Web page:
Coming-Of-Age Foodie Comedy ‘Abe’ Fires Up, ‘The Booksellers’ Makes Virtual Premiere – Specialty Streaming Preview

Noah Schnapp in 'Abe' Blue Fox Entertainment

Stranger Things star Noah Schnapp is going from the world of the Upside Down to world of the culinary arts in the newly released comedy Abe from Brazilian director Fernando Grostein Andrade (Wandering Heart, Quebrando o Tabu).

The film, which debuted at the Sundance Film Festival last year, features Schnapp as the food-obsessed titular pre-teen Abe — although that is not his only name. The Israeli-Jewish side of his family calls him Avram while the Palestinian-Muslim side Ibrahim. Meanwhile, his first-Generation agnostic lawyer parents call him Abraham. Then there are the readers of his food blog that know him simply as Abe.

Needless to say, the family dynamics are as interesting as the layered cultural nuances of his name. He has never had a birthday where there isn’t a fight about politics. It reaches its apex on his 12th birthday and as a result, he sneaks out to a late-night food festival where he meets Afro-Brazilian chef Chico (Seu Jorge), who has quit his job at a high-end restaurant to bring his own cuisine to the streets of Brooklyn via a pop-up eatery.

His parents give him the gift of cooking camp for the summer, but Abe opts to escape from that and seek mentorship from Chico to develop his skills as an aspiring chef. All the while, he learns to incorporate his cultural background into his food.

“I wanted to write a story that’s universal, about kids who have different backgrounds, and [are] trying to figure out their identity,” Andrade told Deadline at Sundance when the film premiered. “I think this [film] is something really universal because most kids want their parents to get along, be together.”

Watch the trailer below.

Since we are in a time of quarantine and we have more time to consume all kinds of media, it is appropriate that there are not one, but two documentaries about books hitting streamers and VOD services in the forthcoming week.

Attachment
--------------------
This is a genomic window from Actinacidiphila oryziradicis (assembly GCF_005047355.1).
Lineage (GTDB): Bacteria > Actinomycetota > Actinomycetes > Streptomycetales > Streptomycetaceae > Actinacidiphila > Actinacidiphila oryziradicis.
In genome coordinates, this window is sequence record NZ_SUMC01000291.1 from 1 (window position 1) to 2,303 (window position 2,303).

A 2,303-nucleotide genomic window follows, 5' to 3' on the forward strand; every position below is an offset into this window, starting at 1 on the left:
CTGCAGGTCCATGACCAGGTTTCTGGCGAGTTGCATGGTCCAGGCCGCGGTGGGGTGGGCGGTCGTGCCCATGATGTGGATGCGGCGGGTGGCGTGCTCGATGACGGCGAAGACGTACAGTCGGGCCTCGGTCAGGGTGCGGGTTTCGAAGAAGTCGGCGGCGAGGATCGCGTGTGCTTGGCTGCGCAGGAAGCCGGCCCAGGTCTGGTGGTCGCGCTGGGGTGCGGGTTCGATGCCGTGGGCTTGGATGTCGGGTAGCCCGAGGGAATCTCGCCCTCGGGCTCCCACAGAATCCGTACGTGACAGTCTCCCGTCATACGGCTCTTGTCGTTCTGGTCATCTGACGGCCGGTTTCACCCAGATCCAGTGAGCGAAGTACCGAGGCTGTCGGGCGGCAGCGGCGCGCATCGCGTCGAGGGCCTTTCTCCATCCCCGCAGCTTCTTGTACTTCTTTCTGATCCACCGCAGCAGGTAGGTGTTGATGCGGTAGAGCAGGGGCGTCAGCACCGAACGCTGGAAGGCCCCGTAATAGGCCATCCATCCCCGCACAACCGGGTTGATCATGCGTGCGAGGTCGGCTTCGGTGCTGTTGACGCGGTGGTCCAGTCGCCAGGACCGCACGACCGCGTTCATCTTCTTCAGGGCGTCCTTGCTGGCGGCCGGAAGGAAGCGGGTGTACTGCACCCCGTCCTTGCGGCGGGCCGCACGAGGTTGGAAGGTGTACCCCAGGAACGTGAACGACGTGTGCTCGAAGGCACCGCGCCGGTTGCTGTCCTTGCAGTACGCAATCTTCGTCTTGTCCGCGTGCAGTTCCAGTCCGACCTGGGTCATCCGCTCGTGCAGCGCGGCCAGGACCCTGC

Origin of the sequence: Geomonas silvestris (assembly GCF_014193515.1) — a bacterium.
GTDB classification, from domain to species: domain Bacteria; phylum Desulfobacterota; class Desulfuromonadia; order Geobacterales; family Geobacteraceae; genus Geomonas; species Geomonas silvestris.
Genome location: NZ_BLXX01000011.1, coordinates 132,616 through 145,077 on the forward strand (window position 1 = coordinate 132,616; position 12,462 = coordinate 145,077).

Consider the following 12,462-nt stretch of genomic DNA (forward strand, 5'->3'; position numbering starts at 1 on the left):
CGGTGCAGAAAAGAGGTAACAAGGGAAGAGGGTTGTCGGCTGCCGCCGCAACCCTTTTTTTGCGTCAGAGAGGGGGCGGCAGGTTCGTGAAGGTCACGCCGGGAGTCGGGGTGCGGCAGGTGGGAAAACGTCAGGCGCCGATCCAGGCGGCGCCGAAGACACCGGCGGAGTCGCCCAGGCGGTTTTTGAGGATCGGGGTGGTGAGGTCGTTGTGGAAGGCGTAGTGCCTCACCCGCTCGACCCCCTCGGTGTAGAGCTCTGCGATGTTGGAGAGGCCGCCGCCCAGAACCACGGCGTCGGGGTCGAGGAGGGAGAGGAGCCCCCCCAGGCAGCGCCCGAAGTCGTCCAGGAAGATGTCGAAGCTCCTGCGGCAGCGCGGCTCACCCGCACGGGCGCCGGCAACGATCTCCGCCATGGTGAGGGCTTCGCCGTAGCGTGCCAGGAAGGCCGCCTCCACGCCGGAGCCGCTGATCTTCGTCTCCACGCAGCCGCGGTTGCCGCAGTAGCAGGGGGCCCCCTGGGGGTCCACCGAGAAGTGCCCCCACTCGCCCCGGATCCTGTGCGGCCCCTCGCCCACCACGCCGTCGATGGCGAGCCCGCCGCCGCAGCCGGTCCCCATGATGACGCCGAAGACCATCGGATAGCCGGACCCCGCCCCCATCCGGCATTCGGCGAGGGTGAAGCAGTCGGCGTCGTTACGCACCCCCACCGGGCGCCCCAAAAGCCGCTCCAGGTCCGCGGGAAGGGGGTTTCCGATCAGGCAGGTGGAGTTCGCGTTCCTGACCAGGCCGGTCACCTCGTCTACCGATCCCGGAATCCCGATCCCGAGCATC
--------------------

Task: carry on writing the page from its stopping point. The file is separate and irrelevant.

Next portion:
The first is D.W. Young’s The Booksellers which gives a behind-the-scenes look at the rare book world. The documentary premiered at the 2019 New York Film Festival and had a limited release in March that coincided with the annual New York International Antiquarian Book Fair. Now, the film will launch in Los Angeles as part of Greenwich Entertainment
Virtual Cinema Initiative starting today.

Greenwich is partnering with Los Angeles movie theaters that are closed due to the pandemic. Patrons can support their local theaters and purchase tickets for the virtual cinema initiative. Theaters participating include the Laemmle Royal, Laemmle Monica, Laemmle Town Center 5, Laemmle Noho 7, Laemmle Glendale, and Laemmle Playhouse 7. Visit to purchase tickets.

Executive produced by Parker Posey, the film features interviews with some of the most important dealers in the business, as well as prominent collectors, auctioneers, and writers such as Fran Lebowitz, Susan Orlean, Kevin Young, and Gay Talese. The docu celebrates book culture and explores the future of the medium while spotlighting importance of tangible media.

‘Circus of Books’ Netflix

Starting April 22, Netflix will stream Circus of Books which focuses on a different kind of book store. Directed by Rachel Mason and executive produced by Ryan Murphy, the docu premiered at the Tribeca Film Festival last year and follows Mason’s parents’ iconic gay porn store in West Hollywood.